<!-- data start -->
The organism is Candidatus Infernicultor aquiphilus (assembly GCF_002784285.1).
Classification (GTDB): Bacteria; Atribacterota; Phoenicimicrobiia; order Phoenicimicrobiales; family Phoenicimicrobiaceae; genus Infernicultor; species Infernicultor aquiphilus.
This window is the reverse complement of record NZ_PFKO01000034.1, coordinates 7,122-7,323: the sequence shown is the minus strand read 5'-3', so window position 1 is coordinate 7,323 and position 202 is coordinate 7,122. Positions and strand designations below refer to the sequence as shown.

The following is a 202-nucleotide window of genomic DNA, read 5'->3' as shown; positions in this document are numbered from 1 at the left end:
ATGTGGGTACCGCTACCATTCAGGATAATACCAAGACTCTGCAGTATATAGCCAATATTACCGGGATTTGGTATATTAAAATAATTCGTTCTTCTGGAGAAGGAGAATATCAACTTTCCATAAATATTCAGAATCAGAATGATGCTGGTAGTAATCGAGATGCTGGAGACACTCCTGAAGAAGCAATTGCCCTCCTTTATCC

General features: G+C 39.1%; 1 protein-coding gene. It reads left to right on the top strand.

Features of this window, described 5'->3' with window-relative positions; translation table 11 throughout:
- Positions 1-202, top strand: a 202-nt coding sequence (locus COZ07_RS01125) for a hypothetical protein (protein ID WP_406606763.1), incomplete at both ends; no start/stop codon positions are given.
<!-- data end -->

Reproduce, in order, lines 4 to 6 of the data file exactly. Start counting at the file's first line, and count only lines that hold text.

The following is a 202-nucleotide window of genomic DNA, read 5'->3' as shown; positions in this document are numbered from 1 at the left end:
ATGTGGGTACCGCTACCATTCAGGATAATACCAAGACTCTGCAGTATATAGCCAATATTACCGGGATTTGGTATATTAAAATAATTCGTTCTTCTGGAGAAGGAGAATATCAACTTTCCATAAATATTCAGAATCAGAATGATGCTGGTAGTAATCGAGATGCTGGAGACACTCCTGAAGAAGCAATTGCCCTCCTTTATCC

General features: G+C 39.1%; 1 protein-coding gene. It reads left to right on the top strand.